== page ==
Combinations of Food and Drug Administration-approved drugs protect against the loss of cells required for vision in a mouse model of blinding retinal diseases. The study, published in Science Signaling, was funded by the National Eye Institute, a part of the National Institutes of Health.
The drugs, which are currently used for a range of conditions, from lowering blood pressure to treating prostate disease, may eventually offer an option for preventing vision loss associated with the degeneration of cells in the retina, the light-sensitive tissue at the back of the eye. The loss of retinal function causes blindness in diseases such as age-related macular degeneration and Stargardt disease, the most common form of inherited juvenile macular degeneration. If the therapy's success is replicated in humans, it would represent an entirely novel approach to preventing visual impairment, said the study's principal investigator, Krzysztof Palczewski, Ph.D., chair of the Department of Pharmacology at Case Western Reserve University.
The researchers selected the drugs because they act on G protein coupled receptors (GPCRs), a family of signaling proteins in various cell types throughout the body. When working properly, such signaling keeps the cell in homeostasis, a state of balance with multiple biological processes buzzing along in sync.
The researchers studied wildtype and transgenic mice that were bred to have retinas especially susceptible to light-induced degeneration of their photoreceptors, the key cells in the retina that detect light and convert it into a signal for vision. Both types of mice were exposed to a bright light long enough to lead to significant losses of photoreceptors as well as other types of cells in the retina and a thinning of a retinal layer.
In previous studies, Palczewski and his team had found that when mice develop light-induced retinopathy, it could hinder the activity of GPCRs. So they asked, "What if we expose the mice to compounds that activate GPCRs?" They identified more than a dozen drugs with a particular affinity for GPCRs in the retina and that also appeared to be significantly protective against light-induced photoreceptor degeneration.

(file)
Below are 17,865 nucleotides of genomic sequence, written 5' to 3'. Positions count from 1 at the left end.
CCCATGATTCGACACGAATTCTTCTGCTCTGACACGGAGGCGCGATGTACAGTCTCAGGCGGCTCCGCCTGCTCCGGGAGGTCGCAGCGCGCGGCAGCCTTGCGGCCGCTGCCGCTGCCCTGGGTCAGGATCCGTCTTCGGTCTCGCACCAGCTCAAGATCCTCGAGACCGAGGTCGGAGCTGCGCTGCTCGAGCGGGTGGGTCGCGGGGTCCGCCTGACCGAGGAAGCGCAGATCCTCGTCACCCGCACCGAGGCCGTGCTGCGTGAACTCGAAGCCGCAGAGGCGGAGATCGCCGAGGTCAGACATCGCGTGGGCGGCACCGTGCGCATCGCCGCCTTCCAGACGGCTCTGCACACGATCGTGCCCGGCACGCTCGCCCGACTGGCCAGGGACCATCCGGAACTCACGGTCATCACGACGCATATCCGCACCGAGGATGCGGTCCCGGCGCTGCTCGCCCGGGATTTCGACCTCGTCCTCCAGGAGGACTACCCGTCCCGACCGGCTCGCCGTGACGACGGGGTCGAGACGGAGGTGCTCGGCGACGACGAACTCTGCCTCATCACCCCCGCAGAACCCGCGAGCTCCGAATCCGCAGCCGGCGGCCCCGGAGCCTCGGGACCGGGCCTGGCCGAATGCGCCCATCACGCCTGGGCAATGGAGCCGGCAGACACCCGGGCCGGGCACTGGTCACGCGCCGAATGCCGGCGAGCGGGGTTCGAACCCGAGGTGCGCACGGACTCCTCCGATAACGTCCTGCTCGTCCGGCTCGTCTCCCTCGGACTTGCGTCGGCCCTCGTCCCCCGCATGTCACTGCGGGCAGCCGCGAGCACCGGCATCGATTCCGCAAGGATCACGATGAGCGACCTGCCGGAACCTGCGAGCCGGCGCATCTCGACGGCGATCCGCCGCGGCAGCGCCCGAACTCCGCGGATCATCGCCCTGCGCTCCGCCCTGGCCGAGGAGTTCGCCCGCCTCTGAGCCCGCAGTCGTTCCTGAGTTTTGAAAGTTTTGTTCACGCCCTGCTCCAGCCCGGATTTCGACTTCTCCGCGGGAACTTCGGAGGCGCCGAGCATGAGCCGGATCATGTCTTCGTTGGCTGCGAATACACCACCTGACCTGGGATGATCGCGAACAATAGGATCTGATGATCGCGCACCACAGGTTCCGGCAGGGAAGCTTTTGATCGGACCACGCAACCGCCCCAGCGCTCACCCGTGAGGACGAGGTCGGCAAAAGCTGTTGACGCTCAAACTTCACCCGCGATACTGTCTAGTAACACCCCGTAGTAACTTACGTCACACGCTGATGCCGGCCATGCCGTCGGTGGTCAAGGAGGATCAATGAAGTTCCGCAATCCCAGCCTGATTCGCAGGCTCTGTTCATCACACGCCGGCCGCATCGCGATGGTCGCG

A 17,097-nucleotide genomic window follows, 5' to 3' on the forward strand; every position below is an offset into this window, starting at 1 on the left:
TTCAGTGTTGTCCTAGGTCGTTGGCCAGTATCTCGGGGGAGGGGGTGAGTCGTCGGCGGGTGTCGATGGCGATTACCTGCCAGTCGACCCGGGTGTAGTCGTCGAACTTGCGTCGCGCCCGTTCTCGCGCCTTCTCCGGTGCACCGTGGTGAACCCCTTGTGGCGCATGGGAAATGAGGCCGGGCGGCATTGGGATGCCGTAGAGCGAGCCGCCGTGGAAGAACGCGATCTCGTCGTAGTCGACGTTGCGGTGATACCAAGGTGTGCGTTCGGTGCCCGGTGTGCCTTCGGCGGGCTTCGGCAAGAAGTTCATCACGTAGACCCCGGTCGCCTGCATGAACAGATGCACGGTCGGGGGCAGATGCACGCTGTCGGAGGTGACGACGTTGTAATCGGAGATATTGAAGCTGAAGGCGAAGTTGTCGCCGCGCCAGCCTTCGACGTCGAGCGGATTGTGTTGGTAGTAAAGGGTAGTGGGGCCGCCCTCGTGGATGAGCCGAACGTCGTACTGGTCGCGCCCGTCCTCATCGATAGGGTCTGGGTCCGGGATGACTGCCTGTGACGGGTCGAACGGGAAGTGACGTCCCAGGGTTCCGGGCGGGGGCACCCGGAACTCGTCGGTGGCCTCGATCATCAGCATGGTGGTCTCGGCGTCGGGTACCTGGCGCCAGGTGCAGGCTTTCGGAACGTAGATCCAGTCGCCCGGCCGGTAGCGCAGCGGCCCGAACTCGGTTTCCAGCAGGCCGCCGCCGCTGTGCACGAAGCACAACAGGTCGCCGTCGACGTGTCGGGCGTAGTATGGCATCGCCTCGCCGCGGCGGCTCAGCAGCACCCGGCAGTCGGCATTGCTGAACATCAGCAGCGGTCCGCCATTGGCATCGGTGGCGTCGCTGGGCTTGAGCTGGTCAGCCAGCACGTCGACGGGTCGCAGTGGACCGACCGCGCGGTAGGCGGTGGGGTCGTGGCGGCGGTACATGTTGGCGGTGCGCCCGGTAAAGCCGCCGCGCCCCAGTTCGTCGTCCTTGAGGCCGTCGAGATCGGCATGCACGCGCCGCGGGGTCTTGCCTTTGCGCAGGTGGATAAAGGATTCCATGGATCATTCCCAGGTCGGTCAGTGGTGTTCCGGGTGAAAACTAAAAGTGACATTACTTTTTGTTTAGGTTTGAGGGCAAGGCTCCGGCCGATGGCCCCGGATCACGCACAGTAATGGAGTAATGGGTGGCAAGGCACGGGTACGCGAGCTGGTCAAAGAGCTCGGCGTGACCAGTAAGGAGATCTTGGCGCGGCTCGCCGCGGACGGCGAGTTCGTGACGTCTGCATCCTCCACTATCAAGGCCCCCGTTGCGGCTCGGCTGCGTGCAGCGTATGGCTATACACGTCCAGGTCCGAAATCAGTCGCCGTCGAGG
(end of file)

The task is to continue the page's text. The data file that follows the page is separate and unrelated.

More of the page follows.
In the current study, the researchers zeroed in on two combinations of these drugs that each individually take different pathways to the same target: optimizing the activity of GPCRs. Wildtype and transgenic mice that were dosed with the drug combinations prior to light exposure were more likely to preserve their retinal layer and photoreceptor cells compared to those that were not given the prophylactic therapy prior to light exposure.
The investigators then sought to examine the impact of the drug regimens at the molecular level by performing transcriptome analysis. That is, they looked at patterns of gene expression in the retinas of light-exposed and unexposed mice and they found some key differences. "Light-induced injury to the cells of the retina can trigger the upregulation or downregulation of over 100 genes as the cells attempt to respond to the damage. Studying these gene expression patterns is a far more sensitive marker of retinal degeneration than looking at structural changes to the cells under a microscope," said the study's co-investigator, Anand Swaroop, Ph.D., chief of NEI's Neurobiology-Neurodegeneration and Repair Laboratory.
The combinations of drugs used in the study work synergistically to achieve what's called systems pharmacology, a relatively new concept, Palczewski explained. Traditionally, patients are often treated by means of poly-pharmacology, multiple drugs that act on different targets, which means that each drug needs to be dosed at high enough levels to achieve a response at their respective targets. While effective, such doses of several drugs over time can lead to side effects.
By contrast, systems pharmacology homes in on a single target -- in this case, GPCR function. Multiple drugs acting via multiple biological pathways all affect a single target. Working synergistically on the same target requires much lower doses of each drug to be effective, which avoids the risk of inducing drug-related side effects. "Interestingly, the combined lower doses of two drug treatments were able to reverse the gene expression changes induced by light-induced injury, and one of the combinations did not seem to induce the expression of undesirable genes," Swaroop said.
"It's reassuring that the drugs used in the study are already being used in clinical practice, so we know their safety profile," Palczewski said. Future studies will need to be conducted to ensure that there is no additional risk of toxicity when the low doses of the agents are used together.
"Discovering new uses for drugs that are approved by the FDA provides the quickest possible transition from bench to bedside," said Neeraj Agarwal, Ph.D., who manages the NEI's translational research program. "These studies are remarkable as they offer a systems pharmacologic approach for treating retinopathies."
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